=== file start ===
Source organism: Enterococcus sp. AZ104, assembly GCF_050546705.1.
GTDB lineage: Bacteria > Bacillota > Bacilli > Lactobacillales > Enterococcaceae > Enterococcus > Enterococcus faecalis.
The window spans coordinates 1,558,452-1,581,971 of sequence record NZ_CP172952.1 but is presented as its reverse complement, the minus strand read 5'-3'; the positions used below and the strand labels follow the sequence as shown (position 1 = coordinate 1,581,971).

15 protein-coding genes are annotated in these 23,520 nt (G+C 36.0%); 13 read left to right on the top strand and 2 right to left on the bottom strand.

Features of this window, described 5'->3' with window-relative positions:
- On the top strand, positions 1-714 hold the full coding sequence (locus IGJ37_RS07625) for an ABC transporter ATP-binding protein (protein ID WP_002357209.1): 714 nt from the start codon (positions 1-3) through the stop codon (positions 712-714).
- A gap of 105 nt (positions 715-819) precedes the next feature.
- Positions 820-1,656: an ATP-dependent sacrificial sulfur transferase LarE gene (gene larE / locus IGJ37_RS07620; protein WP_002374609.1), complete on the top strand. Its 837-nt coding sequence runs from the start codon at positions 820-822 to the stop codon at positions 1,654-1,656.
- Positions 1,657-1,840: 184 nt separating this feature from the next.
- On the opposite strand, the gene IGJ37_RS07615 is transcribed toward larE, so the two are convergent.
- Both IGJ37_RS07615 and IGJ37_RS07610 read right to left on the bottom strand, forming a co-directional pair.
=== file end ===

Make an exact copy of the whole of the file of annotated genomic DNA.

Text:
Source organism: Enterococcus sp. AZ104, assembly GCF_050546705.1.
GTDB lineage: Bacteria > Bacillota > Bacilli > Lactobacillales > Enterococcaceae > Enterococcus > Enterococcus faecalis.
The window spans coordinates 1,558,452-1,581,971 of sequence record NZ_CP172952.1 but is presented as its reverse complement, the minus strand read 5'-3'; the positions used below and the strand labels follow the sequence as shown (position 1 = coordinate 1,581,971).

15 protein-coding genes are annotated in these 23,520 nt (G+C 36.0%); 13 read left to right on the top strand and 2 right to left on the bottom strand.

Features of this window, described 5'->3' with window-relative positions:
- On the top strand, positions 1-714 hold the full coding sequence (locus IGJ37_RS07625) for an ABC transporter ATP-binding protein (protein ID WP_002357209.1): 714 nt from the start codon (positions 1-3) through the stop codon (positions 712-714).
- A gap of 105 nt (positions 715-819) precedes the next feature.
- Positions 820-1,656: an ATP-dependent sacrificial sulfur transferase LarE gene (gene larE / locus IGJ37_RS07620; protein WP_002374609.1), complete on the top strand. Its 837-nt coding sequence runs from the start codon at positions 820-822 to the stop codon at positions 1,654-1,656.
- Positions 1,657-1,840: 184 nt separating this feature from the next.
- On the opposite strand, the gene IGJ37_RS07615 is transcribed toward larE, so the two are convergent.
- Both IGJ37_RS07615 and IGJ37_RS07610 read right to left on the bottom strand, forming a co-directional pair.